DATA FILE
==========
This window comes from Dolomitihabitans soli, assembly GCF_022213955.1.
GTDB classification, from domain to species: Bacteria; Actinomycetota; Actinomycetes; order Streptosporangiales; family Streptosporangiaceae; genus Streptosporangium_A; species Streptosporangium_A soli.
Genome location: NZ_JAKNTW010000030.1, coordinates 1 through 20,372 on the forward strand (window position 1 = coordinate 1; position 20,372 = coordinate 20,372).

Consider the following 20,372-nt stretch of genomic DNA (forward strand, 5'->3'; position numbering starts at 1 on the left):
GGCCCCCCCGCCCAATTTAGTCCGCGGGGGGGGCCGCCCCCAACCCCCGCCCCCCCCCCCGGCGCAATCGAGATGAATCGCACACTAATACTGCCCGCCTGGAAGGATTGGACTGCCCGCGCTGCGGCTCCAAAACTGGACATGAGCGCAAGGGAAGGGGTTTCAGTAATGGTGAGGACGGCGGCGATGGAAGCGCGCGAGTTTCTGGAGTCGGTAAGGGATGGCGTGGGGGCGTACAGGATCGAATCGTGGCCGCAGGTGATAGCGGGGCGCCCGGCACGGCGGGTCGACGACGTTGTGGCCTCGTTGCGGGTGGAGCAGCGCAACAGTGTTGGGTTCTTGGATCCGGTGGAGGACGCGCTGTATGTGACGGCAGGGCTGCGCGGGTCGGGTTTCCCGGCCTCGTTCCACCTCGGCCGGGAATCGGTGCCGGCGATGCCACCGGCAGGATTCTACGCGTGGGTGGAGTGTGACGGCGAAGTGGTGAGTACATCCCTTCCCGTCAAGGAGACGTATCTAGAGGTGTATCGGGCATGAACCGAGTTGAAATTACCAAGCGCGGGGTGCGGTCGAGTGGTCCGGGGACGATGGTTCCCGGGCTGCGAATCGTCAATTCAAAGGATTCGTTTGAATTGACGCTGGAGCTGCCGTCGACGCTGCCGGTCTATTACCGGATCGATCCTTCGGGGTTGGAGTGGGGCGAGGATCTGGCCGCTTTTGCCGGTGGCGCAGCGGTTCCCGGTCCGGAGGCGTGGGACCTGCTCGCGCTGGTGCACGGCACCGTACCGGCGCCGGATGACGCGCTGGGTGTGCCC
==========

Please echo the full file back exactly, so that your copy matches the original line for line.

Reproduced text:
This window comes from Dolomitihabitans soli, assembly GCF_022213955.1.
GTDB classification, from domain to species: Bacteria; Actinomycetota; Actinomycetes; order Streptosporangiales; family Streptosporangiaceae; genus Streptosporangium_A; species Streptosporangium_A soli.
Genome location: NZ_JAKNTW010000030.1, coordinates 1 through 20,372 on the forward strand (window position 1 = coordinate 1; position 20,372 = coordinate 20,372).

Consider the following 20,372-nt stretch of genomic DNA (forward strand, 5'->3'; position numbering starts at 1 on the left):
GGCCCCCCCGCCCAATTTAGTCCGCGGGGGGGGCCGCCCCCAACCCCCGCCCCCCCCCCCGGCGCAATCGAGATGAATCGCACACTAATACTGCCCGCCTGGAAGGATTGGACTGCCCGCGCTGCGGCTCCAAAACTGGACATGAGCGCAAGGGAAGGGGTTTCAGTAATGGTGAGGACGGCGGCGATGGAAGCGCGCGAGTTTCTGGAGTCGGTAAGGGATGGCGTGGGGGCGTACAGGATCGAATCGTGGCCGCAGGTGATAGCGGGGCGCCCGGCACGGCGGGTCGACGACGTTGTGGCCTCGTTGCGGGTGGAGCAGCGCAACAGTGTTGGGTTCTTGGATCCGGTGGAGGACGCGCTGTATGTGACGGCAGGGCTGCGCGGGTCGGGTTTCCCGGCCTCGTTCCACCTCGGCCGGGAATCGGTGCCGGCGATGCCACCGGCAGGATTCTACGCGTGGGTGGAGTGTGACGGCGAAGTGGTGAGTACATCCCTTCCCGTCAAGGAGACGTATCTAGAGGTGTATCGGGCATGAACCGAGTTGAAATTACCAAGCGCGGGGTGCGGTCGAGTGGTCCGGGGACGATGGTTCCCGGGCTGCGAATCGTCAATTCAAAGGATTCGTTTGAATTGACGCTGGAGCTGCCGTCGACGCTGCCGGTCTATTACCGGATCGATCCTTCGGGGTTGGAGTGGGGCGAGGATCTGGCCGCTTTTGCCGGTGGCGCAGCGGTTCCCGGTCCGGAGGCGTGGGACCTGCTCGCGCTGGTGCACGGCACCGTACCGGCGCCGGATGACGCGCTGGGTGTGCCC